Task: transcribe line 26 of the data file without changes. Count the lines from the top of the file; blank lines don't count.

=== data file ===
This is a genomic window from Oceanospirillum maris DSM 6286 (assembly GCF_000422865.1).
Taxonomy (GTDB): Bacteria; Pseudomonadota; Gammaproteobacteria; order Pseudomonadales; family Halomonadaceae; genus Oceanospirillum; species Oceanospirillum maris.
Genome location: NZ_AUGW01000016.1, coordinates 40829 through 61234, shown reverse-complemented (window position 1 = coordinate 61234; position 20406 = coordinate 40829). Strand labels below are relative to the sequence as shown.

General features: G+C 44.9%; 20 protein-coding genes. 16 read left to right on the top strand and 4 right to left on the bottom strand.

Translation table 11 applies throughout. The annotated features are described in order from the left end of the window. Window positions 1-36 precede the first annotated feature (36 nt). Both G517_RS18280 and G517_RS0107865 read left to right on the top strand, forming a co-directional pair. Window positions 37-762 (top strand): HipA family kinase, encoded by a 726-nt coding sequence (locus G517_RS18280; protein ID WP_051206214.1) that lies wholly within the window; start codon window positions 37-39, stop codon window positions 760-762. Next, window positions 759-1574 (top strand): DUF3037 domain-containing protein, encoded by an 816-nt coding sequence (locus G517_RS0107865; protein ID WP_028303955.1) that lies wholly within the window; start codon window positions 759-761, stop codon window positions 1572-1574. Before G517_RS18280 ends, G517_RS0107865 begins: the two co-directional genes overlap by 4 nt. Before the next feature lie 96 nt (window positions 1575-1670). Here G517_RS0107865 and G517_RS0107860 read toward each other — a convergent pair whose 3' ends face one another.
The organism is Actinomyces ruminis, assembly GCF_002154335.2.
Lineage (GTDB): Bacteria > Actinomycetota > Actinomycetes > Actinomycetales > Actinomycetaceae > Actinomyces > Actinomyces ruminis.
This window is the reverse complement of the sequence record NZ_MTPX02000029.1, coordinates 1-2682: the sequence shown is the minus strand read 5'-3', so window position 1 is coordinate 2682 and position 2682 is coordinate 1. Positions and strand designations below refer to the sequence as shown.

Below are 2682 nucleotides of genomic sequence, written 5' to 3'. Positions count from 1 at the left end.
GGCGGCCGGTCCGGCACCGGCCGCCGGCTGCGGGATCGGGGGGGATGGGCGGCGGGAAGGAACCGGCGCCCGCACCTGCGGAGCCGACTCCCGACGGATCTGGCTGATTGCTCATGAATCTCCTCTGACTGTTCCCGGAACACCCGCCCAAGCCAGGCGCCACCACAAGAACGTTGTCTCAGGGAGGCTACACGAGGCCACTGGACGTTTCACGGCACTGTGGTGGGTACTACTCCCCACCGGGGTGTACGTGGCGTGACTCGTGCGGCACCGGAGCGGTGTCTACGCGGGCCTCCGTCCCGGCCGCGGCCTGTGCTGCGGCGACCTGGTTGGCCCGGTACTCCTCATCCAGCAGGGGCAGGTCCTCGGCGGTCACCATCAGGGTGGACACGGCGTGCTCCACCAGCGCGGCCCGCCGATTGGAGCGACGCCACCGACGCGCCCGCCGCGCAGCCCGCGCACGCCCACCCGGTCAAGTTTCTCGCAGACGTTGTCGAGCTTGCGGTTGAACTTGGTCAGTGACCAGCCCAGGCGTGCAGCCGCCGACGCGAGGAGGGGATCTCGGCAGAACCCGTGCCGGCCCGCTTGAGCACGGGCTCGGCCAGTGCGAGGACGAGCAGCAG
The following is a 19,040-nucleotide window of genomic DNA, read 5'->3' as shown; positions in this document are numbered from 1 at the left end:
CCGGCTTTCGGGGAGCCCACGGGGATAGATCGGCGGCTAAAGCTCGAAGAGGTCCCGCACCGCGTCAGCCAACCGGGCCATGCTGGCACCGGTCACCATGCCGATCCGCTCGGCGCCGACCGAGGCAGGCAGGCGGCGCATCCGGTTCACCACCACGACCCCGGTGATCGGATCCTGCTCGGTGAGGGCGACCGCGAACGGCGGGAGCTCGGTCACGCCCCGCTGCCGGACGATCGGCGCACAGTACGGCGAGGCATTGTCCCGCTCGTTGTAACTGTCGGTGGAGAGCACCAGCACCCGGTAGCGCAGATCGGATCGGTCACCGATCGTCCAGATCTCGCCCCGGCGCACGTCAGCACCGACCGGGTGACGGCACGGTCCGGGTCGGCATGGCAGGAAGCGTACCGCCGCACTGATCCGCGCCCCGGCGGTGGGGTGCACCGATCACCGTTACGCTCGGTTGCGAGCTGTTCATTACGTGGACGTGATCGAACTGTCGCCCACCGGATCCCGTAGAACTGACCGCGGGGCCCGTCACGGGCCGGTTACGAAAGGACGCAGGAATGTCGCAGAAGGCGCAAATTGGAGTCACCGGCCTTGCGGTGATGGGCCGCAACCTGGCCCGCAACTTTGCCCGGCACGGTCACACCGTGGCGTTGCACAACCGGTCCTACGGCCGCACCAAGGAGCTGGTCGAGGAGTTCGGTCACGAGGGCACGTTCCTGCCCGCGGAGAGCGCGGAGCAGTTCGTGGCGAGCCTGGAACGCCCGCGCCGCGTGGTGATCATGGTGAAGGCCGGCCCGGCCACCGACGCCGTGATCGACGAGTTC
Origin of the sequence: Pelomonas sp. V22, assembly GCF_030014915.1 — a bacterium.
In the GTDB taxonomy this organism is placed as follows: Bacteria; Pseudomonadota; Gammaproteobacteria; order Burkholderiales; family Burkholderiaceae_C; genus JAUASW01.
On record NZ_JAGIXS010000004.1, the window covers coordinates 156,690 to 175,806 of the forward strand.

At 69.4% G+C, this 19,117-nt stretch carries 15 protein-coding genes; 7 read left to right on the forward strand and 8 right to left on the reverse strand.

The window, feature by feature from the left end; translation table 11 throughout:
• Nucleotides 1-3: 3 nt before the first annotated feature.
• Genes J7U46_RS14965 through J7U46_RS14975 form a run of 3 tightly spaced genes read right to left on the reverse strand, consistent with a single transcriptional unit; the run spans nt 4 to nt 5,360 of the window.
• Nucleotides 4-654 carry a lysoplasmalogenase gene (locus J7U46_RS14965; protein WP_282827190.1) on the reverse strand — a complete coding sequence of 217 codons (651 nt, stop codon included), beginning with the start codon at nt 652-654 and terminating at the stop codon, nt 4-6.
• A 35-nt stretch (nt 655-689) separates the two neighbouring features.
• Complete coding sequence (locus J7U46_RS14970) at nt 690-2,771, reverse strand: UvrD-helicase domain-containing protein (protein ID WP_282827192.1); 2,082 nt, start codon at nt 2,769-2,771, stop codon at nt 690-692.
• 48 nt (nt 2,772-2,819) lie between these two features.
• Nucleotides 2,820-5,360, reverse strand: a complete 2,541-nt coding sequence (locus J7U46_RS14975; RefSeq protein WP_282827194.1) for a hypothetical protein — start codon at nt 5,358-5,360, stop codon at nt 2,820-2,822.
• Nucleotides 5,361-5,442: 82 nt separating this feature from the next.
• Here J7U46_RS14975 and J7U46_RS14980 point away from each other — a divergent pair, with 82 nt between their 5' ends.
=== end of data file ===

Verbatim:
• Here J7U46_RS14975 and J7U46_RS14980 point away from each other — a divergent pair, with 82 nt between their 5' ends.